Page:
The revised Bill of Rights contains numerous requirements that were not in the original version.  For example, the revised version contains requirements concerning payment allocation and partial payments (Article IV), monthly billing statements (Articles V and VI), annual tax statements (Article VII), schedule of fees (Article IX), reporting to credit bureaus (Article XI), access to default diversion services (Article XII), and refinancing disclosures (Article XIII).  However, the DISB does not identify the source of those rights, which are not separately set forth in the Servicing Act.

The National Council of Higher Education Resources (NCHER), a national trade association representing higher education finance organizations, has sent a letter to the DISB commenting on the revised Bill of Rights.  As a general matter, NCHER expresses its view that the principles should not create enforceable obligations and highlights the enormous compliance burden that would be created for servicers if the DISB were to attempt to require federal and private student loan servicers to follow separate servicing routines for D.C. residents.  We agree, and find it particularly troubling that the DISB appears to be seeking to create obligations that may not only be inconsistent with the terms of the underlying loans but also preempted by federal law.  

With respect to specific provisions of the revised Bill of Rights, NCHER’s comments include the following:

  • Article IV provides that a borrower “has the right to have his or her payments applied to outstanding loan balance(s) timely, appropriately, and fairly” and that the servicer’s application process “shall result in partial payments being applied in the best interest” of the borrower.  NCHER questions what it means to apply payments “appropriately,” “fairly,” and “in the best interest” of the borrower and states that servicers currently post their payment allocation procedures but “should not be held to a vague standard that could be interpreted to create fiduciary responsibilities.”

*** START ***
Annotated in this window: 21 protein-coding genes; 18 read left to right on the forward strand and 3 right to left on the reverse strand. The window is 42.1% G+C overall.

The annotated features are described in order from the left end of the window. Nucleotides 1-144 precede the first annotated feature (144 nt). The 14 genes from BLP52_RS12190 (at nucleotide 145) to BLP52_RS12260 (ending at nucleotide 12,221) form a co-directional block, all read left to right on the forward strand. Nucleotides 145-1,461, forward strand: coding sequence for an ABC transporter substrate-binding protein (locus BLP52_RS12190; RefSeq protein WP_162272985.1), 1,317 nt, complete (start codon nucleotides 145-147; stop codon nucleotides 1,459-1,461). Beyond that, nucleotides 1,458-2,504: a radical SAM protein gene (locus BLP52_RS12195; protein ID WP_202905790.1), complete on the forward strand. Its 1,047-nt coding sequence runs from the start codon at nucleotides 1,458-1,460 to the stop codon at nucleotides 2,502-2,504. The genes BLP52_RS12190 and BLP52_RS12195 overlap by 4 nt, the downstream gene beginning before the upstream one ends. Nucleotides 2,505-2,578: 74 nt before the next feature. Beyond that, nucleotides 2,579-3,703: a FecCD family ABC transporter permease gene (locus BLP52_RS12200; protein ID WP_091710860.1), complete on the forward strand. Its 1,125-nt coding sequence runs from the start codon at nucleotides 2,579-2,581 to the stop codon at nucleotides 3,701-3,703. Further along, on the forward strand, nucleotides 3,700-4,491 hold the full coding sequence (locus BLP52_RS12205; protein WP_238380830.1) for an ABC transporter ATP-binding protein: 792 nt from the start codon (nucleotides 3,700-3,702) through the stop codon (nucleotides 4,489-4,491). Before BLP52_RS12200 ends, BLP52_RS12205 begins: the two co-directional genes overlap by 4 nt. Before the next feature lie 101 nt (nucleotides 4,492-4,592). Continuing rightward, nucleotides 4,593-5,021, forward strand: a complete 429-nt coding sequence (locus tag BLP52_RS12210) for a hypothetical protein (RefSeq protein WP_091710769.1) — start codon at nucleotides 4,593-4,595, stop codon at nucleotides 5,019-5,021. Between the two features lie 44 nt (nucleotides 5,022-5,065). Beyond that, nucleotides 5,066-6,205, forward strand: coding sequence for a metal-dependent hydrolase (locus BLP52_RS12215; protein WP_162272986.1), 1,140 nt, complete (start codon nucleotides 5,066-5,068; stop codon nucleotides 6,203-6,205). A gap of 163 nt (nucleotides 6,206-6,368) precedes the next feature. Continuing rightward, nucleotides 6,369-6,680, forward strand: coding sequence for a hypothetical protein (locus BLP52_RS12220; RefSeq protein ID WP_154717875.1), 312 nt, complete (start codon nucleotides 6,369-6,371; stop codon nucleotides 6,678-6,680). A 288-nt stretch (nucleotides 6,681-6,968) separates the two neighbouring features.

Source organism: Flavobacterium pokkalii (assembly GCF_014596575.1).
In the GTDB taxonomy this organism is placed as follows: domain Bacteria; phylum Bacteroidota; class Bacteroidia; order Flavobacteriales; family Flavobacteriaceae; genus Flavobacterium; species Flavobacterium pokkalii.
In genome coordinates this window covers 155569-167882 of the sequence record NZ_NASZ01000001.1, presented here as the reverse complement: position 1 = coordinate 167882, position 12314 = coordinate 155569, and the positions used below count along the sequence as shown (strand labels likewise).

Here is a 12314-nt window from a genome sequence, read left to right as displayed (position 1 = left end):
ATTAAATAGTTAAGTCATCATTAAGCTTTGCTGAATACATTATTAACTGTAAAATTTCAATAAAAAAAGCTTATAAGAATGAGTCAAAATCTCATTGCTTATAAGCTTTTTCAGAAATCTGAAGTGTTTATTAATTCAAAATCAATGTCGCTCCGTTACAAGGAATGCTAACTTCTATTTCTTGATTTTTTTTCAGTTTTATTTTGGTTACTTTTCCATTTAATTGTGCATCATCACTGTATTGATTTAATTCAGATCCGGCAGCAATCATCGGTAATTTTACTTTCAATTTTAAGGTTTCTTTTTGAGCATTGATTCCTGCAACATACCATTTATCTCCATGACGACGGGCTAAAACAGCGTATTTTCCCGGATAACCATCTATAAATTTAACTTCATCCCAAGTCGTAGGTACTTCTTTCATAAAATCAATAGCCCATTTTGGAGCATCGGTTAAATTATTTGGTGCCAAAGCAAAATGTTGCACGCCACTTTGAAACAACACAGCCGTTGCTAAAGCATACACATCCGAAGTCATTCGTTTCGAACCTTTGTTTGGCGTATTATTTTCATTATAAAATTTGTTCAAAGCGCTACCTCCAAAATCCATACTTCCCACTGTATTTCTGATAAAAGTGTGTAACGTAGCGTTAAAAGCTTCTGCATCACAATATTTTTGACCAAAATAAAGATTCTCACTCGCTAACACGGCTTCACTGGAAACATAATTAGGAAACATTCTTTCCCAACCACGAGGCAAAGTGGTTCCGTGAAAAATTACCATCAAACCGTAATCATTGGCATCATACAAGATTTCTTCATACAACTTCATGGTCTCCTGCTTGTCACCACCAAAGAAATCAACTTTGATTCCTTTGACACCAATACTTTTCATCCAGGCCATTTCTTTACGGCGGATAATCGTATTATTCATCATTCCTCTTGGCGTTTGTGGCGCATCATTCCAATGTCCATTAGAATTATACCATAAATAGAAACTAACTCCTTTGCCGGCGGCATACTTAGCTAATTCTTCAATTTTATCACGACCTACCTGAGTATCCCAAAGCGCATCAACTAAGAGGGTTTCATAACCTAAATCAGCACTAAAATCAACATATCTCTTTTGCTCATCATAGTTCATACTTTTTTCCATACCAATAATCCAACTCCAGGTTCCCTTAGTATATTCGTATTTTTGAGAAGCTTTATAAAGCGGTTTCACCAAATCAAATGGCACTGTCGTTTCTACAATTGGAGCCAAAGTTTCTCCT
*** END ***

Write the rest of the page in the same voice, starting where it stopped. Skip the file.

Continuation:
• Articles V and VI provide that a borrower has a right to “a monthly billing statement” and quarterly periodic statements containing certain information.  NCHER questions whether these articles establish separate servicing requirements for D.C. residents and comments that if so, they “would be overly burdensome to require that monthly payments be sent to borrowers in an in-school deferment.”
  • Article IX provides that a borrower has a right to have the servicer’s current schedule of fees that could be charged to the borrower.  NCHER comments that this article “seems to be based on an inaccurate understanding of roles of the various players in the student loan industry.”  It notes that as a general matter, “loan fees such as late fees and NSF fees are charged by lenders, not servicers, and are disclosed as part of the lender’s Truth-in-Lending Act requirements.”  NCHER also comments that if the article purports to cover expedited payment or convenience fees, “it should be understood that these optional payment services are selected by the borrower.”
  • Article XII provides that a borrower has the right to access “default diversion services” from the servicer that notifies the borrower when he or she is at risk of default and requires the servicer to assist the borrower with avoiding a default.  NCHER raises numerous questions about this article, including what timeframe the DISB contemplates using when measuring whether a servicer has appropriately notified a borrower that he or she is at risk of default and what “default diversion services” are contemplated by the DISB.
  • Article XIII provides that to the extent a servicer or an agent of a servicer provides any financing to a borrower, including a loan modification or refinancing, the borrower has a right  to receive financing that complies with certain principles.  Such principles include that the financing “is in the best interest” of the borrower.  NCHER comments that this article also “misconstrues the role of servicers since they do not make loans or extent credit” and that the reference to financing that “is in the best interest” of the borrower “sets up a fiduciary or suitability standard where compliance may be impossible.”